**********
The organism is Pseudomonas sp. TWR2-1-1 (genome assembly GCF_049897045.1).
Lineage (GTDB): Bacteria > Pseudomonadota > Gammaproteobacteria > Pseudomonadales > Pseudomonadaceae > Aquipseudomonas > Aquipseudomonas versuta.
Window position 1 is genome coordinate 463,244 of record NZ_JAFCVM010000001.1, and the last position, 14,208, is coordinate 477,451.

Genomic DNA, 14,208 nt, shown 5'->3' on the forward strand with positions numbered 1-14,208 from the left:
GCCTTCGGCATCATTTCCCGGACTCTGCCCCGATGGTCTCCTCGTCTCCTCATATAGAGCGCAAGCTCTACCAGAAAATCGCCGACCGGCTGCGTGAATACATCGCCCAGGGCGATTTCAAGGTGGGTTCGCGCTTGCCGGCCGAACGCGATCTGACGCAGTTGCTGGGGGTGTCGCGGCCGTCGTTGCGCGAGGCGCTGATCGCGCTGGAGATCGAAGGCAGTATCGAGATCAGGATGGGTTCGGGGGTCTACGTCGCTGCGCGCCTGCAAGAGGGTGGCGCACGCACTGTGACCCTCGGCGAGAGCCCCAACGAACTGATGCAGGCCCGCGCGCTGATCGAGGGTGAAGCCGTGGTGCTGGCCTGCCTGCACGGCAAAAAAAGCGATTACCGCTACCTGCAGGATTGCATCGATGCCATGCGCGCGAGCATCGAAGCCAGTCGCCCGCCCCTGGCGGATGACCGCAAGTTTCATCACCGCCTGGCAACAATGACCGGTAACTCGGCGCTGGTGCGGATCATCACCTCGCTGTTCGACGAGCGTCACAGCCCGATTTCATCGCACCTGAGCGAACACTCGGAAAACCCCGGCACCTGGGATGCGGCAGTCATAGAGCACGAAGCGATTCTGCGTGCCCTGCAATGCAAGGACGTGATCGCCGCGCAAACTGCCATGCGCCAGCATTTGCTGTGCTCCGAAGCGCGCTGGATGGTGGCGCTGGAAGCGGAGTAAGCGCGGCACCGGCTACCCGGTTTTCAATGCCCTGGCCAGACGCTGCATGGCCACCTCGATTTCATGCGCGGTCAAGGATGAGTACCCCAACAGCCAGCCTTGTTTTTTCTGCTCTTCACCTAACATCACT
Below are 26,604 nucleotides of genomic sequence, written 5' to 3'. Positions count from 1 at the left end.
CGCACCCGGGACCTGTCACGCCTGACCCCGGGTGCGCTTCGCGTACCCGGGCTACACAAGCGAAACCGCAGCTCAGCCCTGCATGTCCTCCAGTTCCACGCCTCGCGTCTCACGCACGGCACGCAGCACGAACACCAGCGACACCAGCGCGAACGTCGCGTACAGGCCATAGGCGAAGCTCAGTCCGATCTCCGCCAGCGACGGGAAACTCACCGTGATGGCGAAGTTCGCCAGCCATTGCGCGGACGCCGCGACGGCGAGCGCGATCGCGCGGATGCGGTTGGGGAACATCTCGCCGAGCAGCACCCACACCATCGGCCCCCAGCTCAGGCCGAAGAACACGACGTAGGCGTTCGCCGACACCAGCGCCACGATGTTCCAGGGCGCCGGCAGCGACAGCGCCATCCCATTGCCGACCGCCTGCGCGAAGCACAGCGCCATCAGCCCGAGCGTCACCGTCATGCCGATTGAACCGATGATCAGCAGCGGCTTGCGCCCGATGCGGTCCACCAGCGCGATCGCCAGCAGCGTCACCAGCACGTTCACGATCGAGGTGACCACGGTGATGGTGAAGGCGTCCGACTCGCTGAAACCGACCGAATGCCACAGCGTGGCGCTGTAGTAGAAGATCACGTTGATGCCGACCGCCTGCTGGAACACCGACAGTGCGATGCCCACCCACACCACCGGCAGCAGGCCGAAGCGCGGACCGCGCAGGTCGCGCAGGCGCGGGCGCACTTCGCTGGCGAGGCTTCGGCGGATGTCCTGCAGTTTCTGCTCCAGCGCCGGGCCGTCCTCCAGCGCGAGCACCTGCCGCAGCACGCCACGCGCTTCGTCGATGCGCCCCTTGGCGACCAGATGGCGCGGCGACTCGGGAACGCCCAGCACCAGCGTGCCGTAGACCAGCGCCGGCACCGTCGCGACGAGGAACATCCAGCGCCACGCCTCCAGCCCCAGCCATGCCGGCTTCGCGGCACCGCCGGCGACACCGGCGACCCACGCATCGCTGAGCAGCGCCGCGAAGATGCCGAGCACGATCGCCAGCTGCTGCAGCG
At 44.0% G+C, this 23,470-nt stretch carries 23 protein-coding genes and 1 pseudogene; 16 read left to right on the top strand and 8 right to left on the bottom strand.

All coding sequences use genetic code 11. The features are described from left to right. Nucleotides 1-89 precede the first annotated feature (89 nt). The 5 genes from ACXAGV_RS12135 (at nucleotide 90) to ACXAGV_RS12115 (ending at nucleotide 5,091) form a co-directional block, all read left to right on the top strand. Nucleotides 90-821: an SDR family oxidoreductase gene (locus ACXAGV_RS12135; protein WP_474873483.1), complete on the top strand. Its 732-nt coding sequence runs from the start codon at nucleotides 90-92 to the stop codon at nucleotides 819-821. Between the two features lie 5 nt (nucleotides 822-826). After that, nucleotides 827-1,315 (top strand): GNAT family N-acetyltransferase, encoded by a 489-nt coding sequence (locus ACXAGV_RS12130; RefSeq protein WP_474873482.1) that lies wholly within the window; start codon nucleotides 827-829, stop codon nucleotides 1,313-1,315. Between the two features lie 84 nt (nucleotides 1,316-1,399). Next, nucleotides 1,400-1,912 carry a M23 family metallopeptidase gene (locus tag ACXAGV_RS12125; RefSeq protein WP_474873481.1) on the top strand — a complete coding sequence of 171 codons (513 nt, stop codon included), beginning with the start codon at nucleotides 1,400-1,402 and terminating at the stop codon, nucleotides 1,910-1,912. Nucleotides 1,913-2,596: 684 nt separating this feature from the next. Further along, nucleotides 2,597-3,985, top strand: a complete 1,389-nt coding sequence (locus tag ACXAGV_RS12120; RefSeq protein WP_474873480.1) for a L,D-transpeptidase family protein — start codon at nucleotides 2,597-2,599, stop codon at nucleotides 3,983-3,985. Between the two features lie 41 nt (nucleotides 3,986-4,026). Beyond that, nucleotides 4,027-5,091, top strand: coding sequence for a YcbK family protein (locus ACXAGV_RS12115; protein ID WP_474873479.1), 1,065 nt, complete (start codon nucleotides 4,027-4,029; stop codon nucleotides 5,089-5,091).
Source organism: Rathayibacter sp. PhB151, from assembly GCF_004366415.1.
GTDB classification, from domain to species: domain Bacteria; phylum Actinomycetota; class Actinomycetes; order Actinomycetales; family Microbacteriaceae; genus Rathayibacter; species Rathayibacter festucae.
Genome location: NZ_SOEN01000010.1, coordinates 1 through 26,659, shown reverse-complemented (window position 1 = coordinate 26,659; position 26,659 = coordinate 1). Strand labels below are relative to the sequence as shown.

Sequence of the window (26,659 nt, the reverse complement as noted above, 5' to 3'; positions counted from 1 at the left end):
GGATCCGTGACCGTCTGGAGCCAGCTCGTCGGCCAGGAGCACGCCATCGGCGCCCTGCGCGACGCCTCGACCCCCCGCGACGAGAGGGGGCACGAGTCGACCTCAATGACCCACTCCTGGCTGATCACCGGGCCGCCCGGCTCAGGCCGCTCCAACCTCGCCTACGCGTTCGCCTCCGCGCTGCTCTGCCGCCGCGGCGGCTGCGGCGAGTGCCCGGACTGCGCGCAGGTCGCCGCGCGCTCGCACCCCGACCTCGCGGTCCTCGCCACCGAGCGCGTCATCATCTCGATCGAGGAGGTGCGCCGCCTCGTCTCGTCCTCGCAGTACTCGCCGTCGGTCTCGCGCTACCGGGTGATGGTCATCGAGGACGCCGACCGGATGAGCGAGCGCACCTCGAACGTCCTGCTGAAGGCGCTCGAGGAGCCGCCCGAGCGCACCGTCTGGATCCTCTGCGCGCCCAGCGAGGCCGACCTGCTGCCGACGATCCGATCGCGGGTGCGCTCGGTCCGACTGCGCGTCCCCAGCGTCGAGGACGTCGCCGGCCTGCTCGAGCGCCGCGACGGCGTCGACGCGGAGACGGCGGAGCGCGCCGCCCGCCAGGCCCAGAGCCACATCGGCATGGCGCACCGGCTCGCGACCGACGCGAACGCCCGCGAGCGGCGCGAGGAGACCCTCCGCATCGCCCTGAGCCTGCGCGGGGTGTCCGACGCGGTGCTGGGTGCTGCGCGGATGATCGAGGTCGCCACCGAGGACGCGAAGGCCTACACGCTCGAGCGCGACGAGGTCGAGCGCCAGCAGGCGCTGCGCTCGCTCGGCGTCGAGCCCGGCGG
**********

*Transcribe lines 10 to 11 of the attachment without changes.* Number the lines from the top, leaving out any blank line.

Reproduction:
Source organism: Rathayibacter sp. PhB151, from assembly GCF_004366415.1.
GTDB classification, from domain to species: domain Bacteria; phylum Actinomycetota; class Actinomycetes; order Actinomycetales; family Microbacteriaceae; genus Rathayibacter; species Rathayibacter festucae.